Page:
Reversing an Emotional Decision

By | July 13, 2010

Have you ever convinced yourself of a decision based on an initial reaction?  Of course you have, everyone has.  The more important question is: Have you ever reversed one of these decisions later when reality turned out different than you initially experienced?

This is crucial to having good judgment.  Sometimes the initial WOW or YUCK factor weighs heavily on our minds.  We convince ourselves that this feeling is true and enhance or diminish new evidence as it supports or denies our initial hypothesis.  In other words, we make sure our initial feeling is true by interpreting the evidence with a slant.

A related psychological phenomenon is called Cognitive Dissonance.

Cognitive dissonance is an uncomfortable feeling caused by holding two contradictory ideas simultaneously. The theory of cognitive dissonance proposes that people have a motivational drive to reduce dissonance by changing their attitudes, beliefs, and behaviors, or by justifying or rationalizing them.[2] It is one of the most influential and extensively studied theories in social psychology.

Put simply:  People don’t want to think they are wrong about something.  It’s uncomfortable to think you have poor judgment.

So if you find yourself in this situation, where you initially thought YUCK or WOW and you aren’t so sure anymore, you need to follow these steps:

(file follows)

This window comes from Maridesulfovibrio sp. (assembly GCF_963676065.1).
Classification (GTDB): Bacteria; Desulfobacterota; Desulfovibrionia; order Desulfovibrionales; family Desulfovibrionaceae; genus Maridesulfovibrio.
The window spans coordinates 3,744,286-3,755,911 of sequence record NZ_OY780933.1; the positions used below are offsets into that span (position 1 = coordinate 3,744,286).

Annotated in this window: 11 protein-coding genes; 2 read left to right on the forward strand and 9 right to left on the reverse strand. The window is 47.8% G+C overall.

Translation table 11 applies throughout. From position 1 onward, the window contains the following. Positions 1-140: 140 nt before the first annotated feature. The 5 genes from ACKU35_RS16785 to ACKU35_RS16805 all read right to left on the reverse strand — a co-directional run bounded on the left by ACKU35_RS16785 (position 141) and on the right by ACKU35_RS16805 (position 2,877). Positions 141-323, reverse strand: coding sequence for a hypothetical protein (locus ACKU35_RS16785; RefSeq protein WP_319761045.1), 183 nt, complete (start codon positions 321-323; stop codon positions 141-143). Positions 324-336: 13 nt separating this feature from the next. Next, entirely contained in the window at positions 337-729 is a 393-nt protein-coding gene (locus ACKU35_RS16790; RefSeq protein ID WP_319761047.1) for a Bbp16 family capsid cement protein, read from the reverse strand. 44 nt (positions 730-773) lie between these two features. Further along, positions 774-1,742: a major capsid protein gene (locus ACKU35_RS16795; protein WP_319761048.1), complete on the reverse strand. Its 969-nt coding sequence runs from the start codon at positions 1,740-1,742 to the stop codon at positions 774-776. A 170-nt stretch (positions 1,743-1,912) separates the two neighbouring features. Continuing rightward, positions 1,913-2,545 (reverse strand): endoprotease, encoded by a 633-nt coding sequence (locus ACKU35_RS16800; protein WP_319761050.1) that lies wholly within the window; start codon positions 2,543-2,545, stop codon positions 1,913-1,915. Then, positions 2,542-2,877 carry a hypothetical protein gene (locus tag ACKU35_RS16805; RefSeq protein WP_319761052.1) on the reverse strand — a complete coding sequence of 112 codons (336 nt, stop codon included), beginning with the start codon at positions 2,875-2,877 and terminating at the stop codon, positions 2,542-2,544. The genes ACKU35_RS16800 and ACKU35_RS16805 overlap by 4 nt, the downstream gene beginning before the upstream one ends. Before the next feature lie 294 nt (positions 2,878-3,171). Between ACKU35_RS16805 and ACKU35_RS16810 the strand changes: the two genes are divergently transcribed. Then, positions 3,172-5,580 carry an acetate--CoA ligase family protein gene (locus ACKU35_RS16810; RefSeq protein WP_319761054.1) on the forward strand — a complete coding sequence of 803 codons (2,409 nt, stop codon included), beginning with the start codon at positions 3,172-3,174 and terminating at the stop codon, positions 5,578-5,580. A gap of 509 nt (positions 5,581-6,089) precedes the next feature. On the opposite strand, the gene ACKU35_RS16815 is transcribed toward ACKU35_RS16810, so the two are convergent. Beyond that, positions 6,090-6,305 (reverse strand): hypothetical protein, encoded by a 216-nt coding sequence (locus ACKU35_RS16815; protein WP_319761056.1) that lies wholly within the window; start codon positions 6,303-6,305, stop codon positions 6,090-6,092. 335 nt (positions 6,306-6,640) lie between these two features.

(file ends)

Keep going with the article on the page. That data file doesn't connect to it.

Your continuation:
1. Put on your emotionless robot hat.
  2. Write a summary of of the thing in an objective fashion with pros and cons.  Really stretch to find the opposite of your own hypothesis.
  3. List as many options as possible.  Be very critical of each.
  4. Don’t make a new conclusion. Listen to others reactions to your summary.
  5. Be willing to eat the baby.

In other words, Do your homework.

Emotional decisions are very often the best decisions, but that doesn’t excuse you from doing homework.  You have to really think about what you are doing and analyze the situation.  Don’t ignore options that seem bad at first.  Give them a little space to breathe.

Even if you end up with the same decision, you will be better off with the additional research.  Being buttoned up means knowing all the details, even of the road not traveled.  This makes you a stronger employee and gives your organization a better chance at success.

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